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Tuesday, November 26, 2013

The Art of Breathing (continued) . . .

Beijing . . .

It brings to mind images of Tian'anmen Square, the Great Wall, Peking Duck and, increasingly, bad air. Really bad air. Air so bad that the air quality monitor on the Beijing Embassy has measured it some days as above 500, which was previously considered the top of the scale (an air quality index of 301 - 500 is considered hazardous).

The view from my apartment on a 'moderate' air day.

The most serious concern is particulates of less than 2.5 micrometers in diameter (PM 2.5) as they are small enough to get into the lungs and blood stream. Air quality, or lack thereof, is a big factor for most foreign workers considering moving to China and a constant topic of conversation for all who live here, both locals and expats. The country is working to improve the air quality but that will take time. Ways to alleviate the problem until then are to use masks outside and air filters inside. The problem being, in this country where most things are cheaper than in Western countries, air filters are exorbitantly expensive.

Someone who noticed that earlier than me, and came up with a solution is Thomas Talhelm, who came to China last year on a Fulbright scholarship. Noticing that most commercial air filters cost from $600 - $1,200 or more, he started to look at how they were made and how they worked. Being a self-confessed data nerd, he bought a HEPA filter, strapped it to a fan he had modified, tested the results with a particle counter and published them on a blog called Particle Counting.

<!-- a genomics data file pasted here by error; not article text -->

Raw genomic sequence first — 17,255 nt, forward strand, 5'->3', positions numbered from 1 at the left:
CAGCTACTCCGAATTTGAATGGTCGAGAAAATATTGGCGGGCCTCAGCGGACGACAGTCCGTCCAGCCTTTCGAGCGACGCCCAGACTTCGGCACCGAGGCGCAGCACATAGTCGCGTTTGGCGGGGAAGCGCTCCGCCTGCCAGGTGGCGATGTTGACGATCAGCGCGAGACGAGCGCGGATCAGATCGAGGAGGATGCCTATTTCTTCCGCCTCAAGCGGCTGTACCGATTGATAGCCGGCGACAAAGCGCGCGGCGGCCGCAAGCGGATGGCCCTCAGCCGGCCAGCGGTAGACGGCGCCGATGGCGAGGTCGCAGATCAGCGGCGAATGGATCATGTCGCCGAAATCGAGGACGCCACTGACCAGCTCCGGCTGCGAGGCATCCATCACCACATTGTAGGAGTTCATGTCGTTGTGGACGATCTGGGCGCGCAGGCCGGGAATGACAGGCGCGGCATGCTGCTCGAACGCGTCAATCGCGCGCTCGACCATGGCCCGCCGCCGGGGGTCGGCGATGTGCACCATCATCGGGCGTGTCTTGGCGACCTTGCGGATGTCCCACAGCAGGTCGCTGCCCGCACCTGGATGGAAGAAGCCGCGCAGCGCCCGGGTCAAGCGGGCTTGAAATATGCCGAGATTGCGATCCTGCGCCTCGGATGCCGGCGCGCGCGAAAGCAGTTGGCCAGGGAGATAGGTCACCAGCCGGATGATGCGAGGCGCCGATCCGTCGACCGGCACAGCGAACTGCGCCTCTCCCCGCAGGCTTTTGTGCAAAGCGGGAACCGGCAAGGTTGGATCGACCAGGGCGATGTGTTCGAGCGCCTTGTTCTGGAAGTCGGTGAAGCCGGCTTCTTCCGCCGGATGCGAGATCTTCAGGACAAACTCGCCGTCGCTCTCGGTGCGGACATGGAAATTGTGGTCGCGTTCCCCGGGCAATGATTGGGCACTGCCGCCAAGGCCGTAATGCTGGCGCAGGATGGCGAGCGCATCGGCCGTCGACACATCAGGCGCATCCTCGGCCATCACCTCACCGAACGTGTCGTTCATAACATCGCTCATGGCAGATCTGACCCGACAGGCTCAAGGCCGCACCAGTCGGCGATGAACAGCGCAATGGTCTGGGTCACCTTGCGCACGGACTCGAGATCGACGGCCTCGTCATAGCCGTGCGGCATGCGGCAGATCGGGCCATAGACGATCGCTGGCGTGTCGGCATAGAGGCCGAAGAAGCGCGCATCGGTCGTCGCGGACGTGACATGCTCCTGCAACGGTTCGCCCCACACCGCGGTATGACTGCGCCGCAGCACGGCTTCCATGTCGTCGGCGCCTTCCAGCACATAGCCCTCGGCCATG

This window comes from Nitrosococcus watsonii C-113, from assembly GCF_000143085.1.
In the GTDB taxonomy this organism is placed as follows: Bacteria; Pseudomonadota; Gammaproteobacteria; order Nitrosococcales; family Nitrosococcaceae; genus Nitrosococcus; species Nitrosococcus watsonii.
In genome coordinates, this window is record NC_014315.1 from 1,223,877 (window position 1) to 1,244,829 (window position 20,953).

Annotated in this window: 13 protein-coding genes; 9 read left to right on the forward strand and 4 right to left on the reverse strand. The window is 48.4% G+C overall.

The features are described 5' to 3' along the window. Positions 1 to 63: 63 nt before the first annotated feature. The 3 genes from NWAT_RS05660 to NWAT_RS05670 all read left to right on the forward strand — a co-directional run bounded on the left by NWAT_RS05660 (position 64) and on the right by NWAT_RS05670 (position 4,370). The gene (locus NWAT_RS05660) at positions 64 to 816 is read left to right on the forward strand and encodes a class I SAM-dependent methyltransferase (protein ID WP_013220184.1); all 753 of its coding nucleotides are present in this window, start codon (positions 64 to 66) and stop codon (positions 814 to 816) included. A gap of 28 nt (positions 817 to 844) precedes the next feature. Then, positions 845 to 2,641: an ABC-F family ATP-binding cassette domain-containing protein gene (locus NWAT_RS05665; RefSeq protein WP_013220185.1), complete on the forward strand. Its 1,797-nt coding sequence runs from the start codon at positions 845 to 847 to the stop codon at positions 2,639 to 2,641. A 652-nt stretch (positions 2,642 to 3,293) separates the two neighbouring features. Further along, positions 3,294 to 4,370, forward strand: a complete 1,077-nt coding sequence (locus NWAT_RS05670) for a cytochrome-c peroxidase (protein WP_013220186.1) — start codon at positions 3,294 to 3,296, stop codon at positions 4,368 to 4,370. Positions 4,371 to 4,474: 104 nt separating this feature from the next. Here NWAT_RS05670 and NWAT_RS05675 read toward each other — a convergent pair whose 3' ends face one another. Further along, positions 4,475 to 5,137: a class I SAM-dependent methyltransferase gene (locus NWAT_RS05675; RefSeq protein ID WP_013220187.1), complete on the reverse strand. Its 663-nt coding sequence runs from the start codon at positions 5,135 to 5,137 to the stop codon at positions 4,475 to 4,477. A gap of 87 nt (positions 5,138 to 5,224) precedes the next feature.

In a land known for reverse engineering, he reverse engineered expensive commercial filters and came up with a DIY solution for a fraction of the cost. He published the results and started giving workshops on how to make your own HEPA filter but also, after people told him they were having difficulty sourcing the materials, he and two friends (Anna Guo and Gus Tate) ordered the parts in bulk and selling the kits for 200 RMB - less than $33 at today's exchange rate. They will also ship them anywhere in China at no extra cost.

The three admit they are not experts in air pollution but present data and video of the effect the DIY filters have on PM2.5 and PM5 and, with my trusty Honeywell HEPA filter shorted out, I decided it was worth spending $33 to test the results myself.

And I am impressed. Since inadvertently killing my commercial filter, I'd been waking each morning with sore, streaming eyes and a sore throat - not good symptoms for an asthmatic with the worst of the pollution expected during the fast-approaching winter. Those symptoms disappeared the morning after I bought, assembled and set up my DIY filter and my breathing feels like it's improved even when I venture out into the often cruddy air.

My DIY Hepa filter and the dearly departed Honeywell it is replacing.

I have a fairly large apartment so will buy another one or two DIY filters to take me safely through winter's worst.

My next task, finding an effective mask I can bear to wear for when I venture out . . .

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